(Blog I wrote for gerweck.net)
In part one of my blog; we established that putting on a wrestling show is an expensive and time consuming hobby. Sure, it’s fun to play arm chair booker and believe that you have that one breakthrough idea that is going to draw a lot of money. However, there are a lot of working components that need to come together in order for your show to go off without a hitch. So far we touched on seeking advice, obtaining insurance and securing a building for your event. Here are the next steps:
Some promotions own their own ring while others rent one. If you decide to rent a wrestling ring, rental fees can range anywhere from $500 – $1,000 a night and should come with a ring crew to set up and tear down the ring. Some renters will provide extras such as ring side barricades and steel steps at no additional cost while others will charge extra. Make sure you properly communicate to the person in charge what time you need the ring at the building by. If $500 – $1,000 seems a little high, then ask the owner of the ring if they have any trainees looking for work. If so, offering to give them a match on the show usually drives the price down and is a good way of building a strong professional relationship.
Owning a wrestling ring is a large and immediate expense. Also, storing and transporting the ring is another issue. If you don’t have access to a big enough basement or garage, renting a locker from a storage facility is practical and efficient. Most times this requires renting a moving truck. Most rental companies require some advance notice. Make the reservation as soon as you can, because most shows are on the weekend and that is a popular time for people to move. This all may seem like some unnecessary headaches just to own a ring, but trust me, it is worth it in the long run and should eventually end up paying for itself.
This should be a given, but if you don’t advertise then you are wasting your time and you should never run a show. At this stage of the game you probably have an idea of what talent you want to use on your show. Once they are booked, you want to spread the word in as many ways as fiscally possible. A surefire way to draw an audience of just five people is to promote exclusively on the internet. Advertising through wrestling websites such as Gerweck.net cost nothing and you are providing content they are actively looking for. Using social media to promote your show is a great tool that also costs nothing. The bottom line is that the internet, despite how powerful it is, doesn’t hold a candle to posters and flyers.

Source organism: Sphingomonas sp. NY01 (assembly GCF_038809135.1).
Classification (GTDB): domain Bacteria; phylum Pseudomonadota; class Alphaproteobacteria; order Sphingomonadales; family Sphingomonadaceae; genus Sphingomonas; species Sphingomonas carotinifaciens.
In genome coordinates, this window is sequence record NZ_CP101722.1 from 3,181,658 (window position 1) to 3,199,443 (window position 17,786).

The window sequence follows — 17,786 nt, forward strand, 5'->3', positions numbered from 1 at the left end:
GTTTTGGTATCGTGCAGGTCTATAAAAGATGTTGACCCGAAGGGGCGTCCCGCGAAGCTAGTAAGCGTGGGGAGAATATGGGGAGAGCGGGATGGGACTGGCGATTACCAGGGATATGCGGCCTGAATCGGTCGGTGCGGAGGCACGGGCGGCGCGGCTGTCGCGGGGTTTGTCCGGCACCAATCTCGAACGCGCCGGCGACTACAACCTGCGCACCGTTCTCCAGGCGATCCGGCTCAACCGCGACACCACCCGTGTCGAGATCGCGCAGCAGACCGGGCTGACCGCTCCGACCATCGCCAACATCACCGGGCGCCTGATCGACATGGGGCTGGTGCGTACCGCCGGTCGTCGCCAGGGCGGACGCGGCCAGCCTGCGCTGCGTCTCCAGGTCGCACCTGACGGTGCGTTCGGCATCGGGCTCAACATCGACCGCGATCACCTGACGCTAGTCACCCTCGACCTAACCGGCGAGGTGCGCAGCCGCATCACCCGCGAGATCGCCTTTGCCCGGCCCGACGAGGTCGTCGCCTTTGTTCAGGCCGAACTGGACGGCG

In order to advertise locally, you need to hit the pavement running with a plethora of promotional strategies. Hanging up posters, handing out flyers, and acquiring sponsors are all positive steps in the right direction. When looking to hang up a poster of flyer in a particular area, any place with a bulletin board is a good place to start. Color posters are a must because you want something that is eye catching and interesting enough for people to read. Your poster should tell fans who is going to be on the show, while at the same time telling fans why they should care, and pay, to see your event. Make sure your posters list key information such as the date, time doors open, bell time, ticket cost, remote ticket locations and the address of the building with quick and easy directions. For example, 123 Johnson Street, Boston, MA right off exit 1A
Sending out a press release to every newspaper in your area and donating some tickets the local Boys & Girls Club is not only effective advertising but establishes good community relations. When talking to businesses about buying ad space, make sure you present them with multiple options for advertising. Some might only want to advertise on your website, while others want an ad in the event program or a banner hanging up during the event. Don’t get discouraged when you make inquiries. Some will always advertise with you while others will curse your name just for mentioning the word wrestling.